Another object of this invention is to provide a fish receiving hopper which may be sized and designed to removably fit or be hingedly attached to substantially any ice chest, live well or other storage vessel in functional position on top of, and extending into the ice chest, live well or vessel, and which permits fish being tossed into the hopper to move past a hinged door in the hopper and into the interior of the vessel.
Yet another object of this invention is to provide a fish receiving hopper characterized by a chute and a hinged door, which in combination are capable of receiving a fish, allowing the fish to pass down the chute and past the displaced hinged door and into the interior of an ice chest or live well with minimum loss of refrigerated air or water and without the necessity of providing and periodically opening a conventional ice chest or live well lid to insert the fish.
A still further object of the invention is to provide a fish receiving hopper which can be manufactured of sufficient size to fit substantially any conventional ice chest, boat, live well, or alternative fish storage container or vessel, and which can be hinged to the ice chest, live well or alternative vessel, or simply removably placed or fitted on top of the ice chest, live well or alternative vessel, as desired.
Yet another object of the invention is to provide a fish receiving hopper which is adapted for use in conventional ice chests and/or live wells, and which is capable of receiving fish for storage, and ice or cool water for refrigerating the stored fish through the hopper opening without the provision of a conventional ice chest lid.
Another object of the invention is to provide a fish receiving hopper which may be formed of substantially any convenient size and removably fitted to or hingedly mounted on conventional ice chests, live well boxes or alternative fish storage containers or vessels, and which permits both insertion of fish, ice, and/or cool water in a hopper opening defined by a chute and cooperating hinged door, and access to the interior of the vessel in conventional manner by either lifting the hopper off of the container or vessel, or, in the case of a hinged mounting, by raising the hopper on its hinges in conventional fashion.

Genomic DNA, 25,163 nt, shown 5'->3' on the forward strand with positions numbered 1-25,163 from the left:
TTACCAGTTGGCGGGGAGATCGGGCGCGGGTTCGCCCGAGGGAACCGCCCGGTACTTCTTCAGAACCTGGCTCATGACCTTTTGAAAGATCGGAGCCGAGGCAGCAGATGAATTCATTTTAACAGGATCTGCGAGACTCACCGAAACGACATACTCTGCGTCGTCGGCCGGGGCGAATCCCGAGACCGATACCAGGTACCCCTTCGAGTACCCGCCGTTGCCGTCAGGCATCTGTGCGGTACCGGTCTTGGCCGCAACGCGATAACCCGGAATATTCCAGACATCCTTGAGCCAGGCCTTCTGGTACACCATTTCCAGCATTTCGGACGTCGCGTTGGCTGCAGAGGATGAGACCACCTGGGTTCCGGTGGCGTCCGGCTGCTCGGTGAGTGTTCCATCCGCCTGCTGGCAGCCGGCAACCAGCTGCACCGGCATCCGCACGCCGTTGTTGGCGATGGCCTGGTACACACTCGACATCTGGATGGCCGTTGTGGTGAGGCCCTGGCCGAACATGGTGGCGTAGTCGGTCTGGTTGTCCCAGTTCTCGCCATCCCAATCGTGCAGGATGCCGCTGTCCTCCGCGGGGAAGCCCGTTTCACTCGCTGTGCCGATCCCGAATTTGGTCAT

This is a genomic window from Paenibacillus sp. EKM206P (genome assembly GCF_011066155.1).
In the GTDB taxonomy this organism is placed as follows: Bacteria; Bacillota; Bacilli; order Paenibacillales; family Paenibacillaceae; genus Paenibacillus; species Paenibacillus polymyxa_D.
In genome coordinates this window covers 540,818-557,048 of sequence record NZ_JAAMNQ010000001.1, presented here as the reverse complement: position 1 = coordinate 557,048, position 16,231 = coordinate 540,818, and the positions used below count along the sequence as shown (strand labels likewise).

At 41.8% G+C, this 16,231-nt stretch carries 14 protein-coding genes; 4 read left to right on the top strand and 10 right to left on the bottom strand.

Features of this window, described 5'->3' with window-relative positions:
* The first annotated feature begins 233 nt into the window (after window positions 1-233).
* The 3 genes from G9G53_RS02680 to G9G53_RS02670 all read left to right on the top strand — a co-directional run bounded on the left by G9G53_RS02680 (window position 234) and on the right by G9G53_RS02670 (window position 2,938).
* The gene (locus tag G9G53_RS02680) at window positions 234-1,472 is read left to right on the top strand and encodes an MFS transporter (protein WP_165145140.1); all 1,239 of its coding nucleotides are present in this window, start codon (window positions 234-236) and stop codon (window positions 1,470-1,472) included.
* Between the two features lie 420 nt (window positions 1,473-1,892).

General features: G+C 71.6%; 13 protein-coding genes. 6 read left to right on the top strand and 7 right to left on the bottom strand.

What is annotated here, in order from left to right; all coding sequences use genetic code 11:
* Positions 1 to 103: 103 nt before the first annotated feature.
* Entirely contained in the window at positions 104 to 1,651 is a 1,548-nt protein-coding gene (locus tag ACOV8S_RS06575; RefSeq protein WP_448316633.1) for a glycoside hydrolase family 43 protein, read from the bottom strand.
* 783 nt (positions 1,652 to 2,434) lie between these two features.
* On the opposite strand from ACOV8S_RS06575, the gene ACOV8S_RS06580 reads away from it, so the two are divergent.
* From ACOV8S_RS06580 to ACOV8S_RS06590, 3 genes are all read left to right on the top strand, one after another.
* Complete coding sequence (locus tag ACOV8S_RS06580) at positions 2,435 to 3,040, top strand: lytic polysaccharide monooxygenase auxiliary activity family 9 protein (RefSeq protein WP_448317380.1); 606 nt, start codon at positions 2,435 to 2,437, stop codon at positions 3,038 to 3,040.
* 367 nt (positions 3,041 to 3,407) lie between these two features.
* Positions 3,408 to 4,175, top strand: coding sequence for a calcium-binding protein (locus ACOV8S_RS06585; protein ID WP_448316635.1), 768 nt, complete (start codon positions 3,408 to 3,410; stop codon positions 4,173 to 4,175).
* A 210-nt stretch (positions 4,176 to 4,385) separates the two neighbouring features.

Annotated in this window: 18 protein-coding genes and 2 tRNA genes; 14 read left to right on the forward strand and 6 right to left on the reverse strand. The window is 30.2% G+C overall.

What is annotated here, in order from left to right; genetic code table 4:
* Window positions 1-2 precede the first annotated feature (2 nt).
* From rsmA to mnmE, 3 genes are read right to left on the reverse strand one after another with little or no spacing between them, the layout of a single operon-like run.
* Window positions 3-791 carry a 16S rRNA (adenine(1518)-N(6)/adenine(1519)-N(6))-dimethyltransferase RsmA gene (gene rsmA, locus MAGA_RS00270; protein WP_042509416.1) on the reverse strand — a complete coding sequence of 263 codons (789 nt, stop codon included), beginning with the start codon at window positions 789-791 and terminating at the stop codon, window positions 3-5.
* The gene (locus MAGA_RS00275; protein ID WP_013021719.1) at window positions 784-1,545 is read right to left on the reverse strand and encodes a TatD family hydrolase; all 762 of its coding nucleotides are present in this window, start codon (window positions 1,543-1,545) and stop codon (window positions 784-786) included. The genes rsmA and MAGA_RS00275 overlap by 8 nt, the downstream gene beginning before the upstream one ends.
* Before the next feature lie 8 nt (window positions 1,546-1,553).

These and other objects of the invention are provided in a fish receiving hopper which includes a formed shell adapted to rest on an ice chest, live well, or alternative container or vessel, the lid of which has been removed, which hopper further includes a chute and a cooperating hinged door, which in combination permit insertion of the fish to be stored, as well as ice or cool water for refrigeration purposes, through the hinged door. The hinged door is preferably positioned in substantially vertical configuration and hinged from the top of the shell, and is further preferably fitted with at least one metal tab which is designed to cooperate with at least one magnet positioned at the base of the chute to facilitate closing of the hinged door adjacent the terminus edge of the chute when a fish, ice, or water is not being inserted in the hopper.